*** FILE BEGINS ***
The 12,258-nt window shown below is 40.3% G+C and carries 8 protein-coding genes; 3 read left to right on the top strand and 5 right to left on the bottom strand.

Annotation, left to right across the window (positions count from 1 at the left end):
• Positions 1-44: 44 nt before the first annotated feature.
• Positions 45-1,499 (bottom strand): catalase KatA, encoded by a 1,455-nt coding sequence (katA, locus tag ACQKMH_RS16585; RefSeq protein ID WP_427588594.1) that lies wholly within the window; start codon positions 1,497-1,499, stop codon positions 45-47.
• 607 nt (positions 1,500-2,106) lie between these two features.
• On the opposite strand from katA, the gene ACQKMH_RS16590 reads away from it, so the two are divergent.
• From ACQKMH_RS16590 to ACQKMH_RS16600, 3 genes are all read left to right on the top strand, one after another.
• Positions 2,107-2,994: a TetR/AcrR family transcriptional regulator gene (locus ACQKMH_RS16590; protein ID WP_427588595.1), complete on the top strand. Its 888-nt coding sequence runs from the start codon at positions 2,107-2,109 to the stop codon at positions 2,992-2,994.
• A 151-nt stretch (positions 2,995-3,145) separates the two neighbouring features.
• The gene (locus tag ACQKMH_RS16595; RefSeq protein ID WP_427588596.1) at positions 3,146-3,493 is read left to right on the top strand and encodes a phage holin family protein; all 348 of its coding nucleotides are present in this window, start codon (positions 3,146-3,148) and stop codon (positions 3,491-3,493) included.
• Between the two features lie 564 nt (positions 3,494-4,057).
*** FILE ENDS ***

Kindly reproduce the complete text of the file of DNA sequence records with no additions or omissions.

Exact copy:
The 12,258-nt window shown below is 40.3% G+C and carries 8 protein-coding genes; 3 read left to right on the top strand and 5 right to left on the bottom strand.

Annotation, left to right across the window (positions count from 1 at the left end):
• Positions 1-44: 44 nt before the first annotated feature.
• Positions 45-1,499 (bottom strand): catalase KatA, encoded by a 1,455-nt coding sequence (katA, locus tag ACQKMH_RS16585; RefSeq protein ID WP_427588594.1) that lies wholly within the window; start codon positions 1,497-1,499, stop codon positions 45-47.
• 607 nt (positions 1,500-2,106) lie between these two features.
• On the opposite strand from katA, the gene ACQKMH_RS16590 reads away from it, so the two are divergent.
• From ACQKMH_RS16590 to ACQKMH_RS16600, 3 genes are all read left to right on the top strand, one after another.
• Positions 2,107-2,994: a TetR/AcrR family transcriptional regulator gene (locus ACQKMH_RS16590; protein ID WP_427588595.1), complete on the top strand. Its 888-nt coding sequence runs from the start codon at positions 2,107-2,109 to the stop codon at positions 2,992-2,994.
• A 151-nt stretch (positions 2,995-3,145) separates the two neighbouring features.
• The gene (locus tag ACQKMH_RS16595; RefSeq protein ID WP_427588596.1) at positions 3,146-3,493 is read left to right on the top strand and encodes a phage holin family protein; all 348 of its coding nucleotides are present in this window, start codon (positions 3,146-3,148) and stop codon (positions 3,491-3,493) included.
• Between the two features lie 564 nt (positions 3,494-4,057).